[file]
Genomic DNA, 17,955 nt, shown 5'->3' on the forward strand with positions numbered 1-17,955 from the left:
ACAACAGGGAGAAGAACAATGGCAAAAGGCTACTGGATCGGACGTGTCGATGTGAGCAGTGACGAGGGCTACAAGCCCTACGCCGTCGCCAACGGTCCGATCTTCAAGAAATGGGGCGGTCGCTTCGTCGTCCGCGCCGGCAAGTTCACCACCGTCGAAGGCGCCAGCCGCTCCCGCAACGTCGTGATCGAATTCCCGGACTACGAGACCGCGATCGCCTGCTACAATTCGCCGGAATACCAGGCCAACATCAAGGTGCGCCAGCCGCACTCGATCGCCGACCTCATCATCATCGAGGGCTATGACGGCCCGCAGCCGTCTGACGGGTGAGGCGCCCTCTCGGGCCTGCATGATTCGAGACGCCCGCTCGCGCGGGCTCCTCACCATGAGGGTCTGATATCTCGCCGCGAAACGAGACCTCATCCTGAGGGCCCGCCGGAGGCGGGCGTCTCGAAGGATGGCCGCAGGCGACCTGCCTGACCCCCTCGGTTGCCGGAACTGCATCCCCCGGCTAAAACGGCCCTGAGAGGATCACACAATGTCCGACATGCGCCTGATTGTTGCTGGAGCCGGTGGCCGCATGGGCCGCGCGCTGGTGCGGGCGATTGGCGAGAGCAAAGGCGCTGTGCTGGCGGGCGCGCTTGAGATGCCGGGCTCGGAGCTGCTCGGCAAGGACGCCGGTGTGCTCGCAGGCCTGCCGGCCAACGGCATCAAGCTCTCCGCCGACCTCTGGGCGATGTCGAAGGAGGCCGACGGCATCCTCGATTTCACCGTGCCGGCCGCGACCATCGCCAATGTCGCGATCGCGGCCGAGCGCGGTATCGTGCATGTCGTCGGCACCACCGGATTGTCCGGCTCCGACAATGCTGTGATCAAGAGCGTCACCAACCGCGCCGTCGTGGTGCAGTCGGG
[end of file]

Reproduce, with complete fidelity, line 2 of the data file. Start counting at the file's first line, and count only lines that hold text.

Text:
ACAACAGGGAGAAGAACAATGGCAAAAGGCTACTGGATCGGACGTGTCGATGTGAGCAGTGACGAGGGCTACAAGCCCTACGCCGTCGCCAACGGTCCGATCTTCAAGAAATGGGGCGGTCGCTTCGTCGTCCGCGCCGGCAAGTTCACCACCGTCGAAGGCGCCAGCCGCTCCCGCAACGTCGTGATCGAATTCCCGGACTACGAGACCGCGATCGCCTGCTACAATTCGCCGGAATACCAGGCCAACATCAAGGTGCGCCAGCCGCACTCGATCGCCGACCTCATCATCATCGAGGGCTATGACGGCCCGCAGCCGTCTGACGGGTGAGGCGCCCTCTCGGGCCTGCATGATTCGAGACGCCCGCTCGCGCGGGCTCCTCACCATGAGGGTCTGATATCTCGCCGCGAAACGAGACCTCATCCTGAGGGCCCGCCGGAGGCGGGCGTCTCGAAGGATGGCCGCAGGCGACCTGCCTGACCCCCTCGGTTGCCGGAACTGCATCCCCCGGCTAAAACGGCCCTGAGAGGATCACACAATGTCCGACATGCGCCTGATTGTTGCTGGAGCCGGTGGCCGCATGGGCCGCGCGCTGGTGCGGGCGATTGGCGAGAGCAAAGGCGCTGTGCTGGCGGGCGCGCTTGAGATGCCGGGCTCGGAGCTGCTCGGCAAGGACGCCGGTGTGCTCGCAGGCCTGCCGGCCAACGGCATCAAGCTCTCCGCCGACCTCTGGGCGATGTCGAAGGAGGCCGACGGCATCCTCGATTTCACCGTGCCGGCCGCGACCATCGCCAATGTCGCGATCGCGGCCGAGCGCGGTATCGTGCATGTCGTCGGCACCACCGGATTGTCCGGCTCCGACAATGCTGTGATCAAGAGCGTCACCAACCGCGCCGTCGTGGTGCAGTCGGG